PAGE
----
With so much competition to find a publisher and/or a literary agent, writers must present their absolute best writing every time they submit.  If you feel you’ve done that and you’re still getting rejection after rejection, perhaps you haven’t quite nailed your author’s voice yet.  Many blogs and online articles say that a great portion of their rejections do in fact stem from writing that just doesn’t have a stand-out voice.

Once we had discussed the examples of other writers, members of our group look at their own writing, picking something that they felt lacked that “unique” quality and rewriting it with voice in mind.  In was amazing to see the new results.  Writing that was fine became writing that jumped off the page.  Characters that were bland embodied new life.  Everyone’s writing definitely improved.

We also made some self-discoveries along the way.  Some of us really figured out our ideal genre.  Others unveiled new ways to use POV as a way to develop a more unique voice.   We also found situations where expanding the original brought more voice into it and other situations where cutting certain words and phrases actually brought the voice out better.

We all learned how to make our characters’ voices better and get “inside their heads” on a deeper level.

No one can give you a list of magic steps that will result in finding your own author’s voice but through reading, writing, comparing and learning from others, you will become more aware of how and what you write.

March 16, 2011

Author interviews & online press releases

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Another great way to promote your book is to promote yourself as an author.  There are always ezines and websites looking to interview new authors.  Link these pages to your Facebook page or your website to actively drive more possible readers in the direction of your book(s).

Also, take advantage of FREE press releases online to announce your new book(s) or any events, like speaking engagements, booksignings etc.

http://www.sellingbooks.com/jacqueline-mcmahon-when-love-wont-die
by Cathy B. Stucker

http://www.writersmanual.com/show.php?id=2&uid=1018
sister site to Writers Gazette and eBooksCafe

http://www.wireservice.ca/index.php?module=News&func=display&sid=3871

http://yewalus.blogspot.com/2011/02/books-that-are-out-there-romantic.html

Are you doing everything you can to promote yourself and your books?

March 14, 2011

Marketing and Promoting Your Book

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Today’s first-time authors may be in for quite a shock when they have to face the reality that much of the marketing and promoting of their first book is their responsibility.  With small and medium publishing houses, there just isn’t the money or the time for the publisher to do a big campaign to promote every new author.  Time and resources just won’t allow it.  Even authors published with big houses can no longer rely on the publisher to do all the promoting.  Much of it is left up to the author.  And if you think that means just new authors, think again.  Mary Higgins Clark uses online resources for contests and promotion, as do most of the other big literary players.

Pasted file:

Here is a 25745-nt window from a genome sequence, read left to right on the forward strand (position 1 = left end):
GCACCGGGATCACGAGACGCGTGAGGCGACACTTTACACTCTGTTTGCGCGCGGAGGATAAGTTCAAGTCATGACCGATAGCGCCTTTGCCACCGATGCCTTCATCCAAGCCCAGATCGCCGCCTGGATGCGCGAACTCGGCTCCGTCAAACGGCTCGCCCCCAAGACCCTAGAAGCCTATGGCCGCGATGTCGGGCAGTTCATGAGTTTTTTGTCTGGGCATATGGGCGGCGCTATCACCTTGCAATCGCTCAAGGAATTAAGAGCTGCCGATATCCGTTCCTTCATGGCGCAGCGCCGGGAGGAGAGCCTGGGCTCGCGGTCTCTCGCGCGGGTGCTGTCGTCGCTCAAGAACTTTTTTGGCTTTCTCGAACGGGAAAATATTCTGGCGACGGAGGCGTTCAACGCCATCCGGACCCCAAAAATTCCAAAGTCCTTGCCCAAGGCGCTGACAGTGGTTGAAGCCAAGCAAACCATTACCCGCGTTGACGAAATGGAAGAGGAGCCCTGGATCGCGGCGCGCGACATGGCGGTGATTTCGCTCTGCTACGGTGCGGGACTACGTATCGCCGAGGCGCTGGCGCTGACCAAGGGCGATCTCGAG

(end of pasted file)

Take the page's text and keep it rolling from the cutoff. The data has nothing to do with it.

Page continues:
Developing a web presence is definitely key.  Join social networks – at least Facebook and Twitter.  Follow other writers and genre groups.  Have a page for your book and a separate page for yourself. 

Look for websites, ezines and magazines that are looking to inverview authors and contact them.

Develop your own ezine, where you can provide useful content and in exchange, receive a group of subscribers who are not only interested in your content but also, your books.

Make sure your books are in brick and mortar stores as well as all the big sites online.

Contact book stores locally, and within a reasonable distance from where you live, and offer to do readings, signings, or speak to writing groups about your experiences.

Contact your local colleges, high schools and universities and offer to do a guest lecture.

Join local writers’ groups and make local contacts.

Join local business networks – your writing business definitely qualifies you as an entrepreneur.

Find activities within your community and join something.  Not only will you have fun doing this activity, but you’ll be making contacts who may be interested in reading your book.

Use any and all means of FREE promotion online and off.

Hold a contest – be creative.  Give away copies of your book.

Look outside the box for other creative ways to entice potential readers/buyers.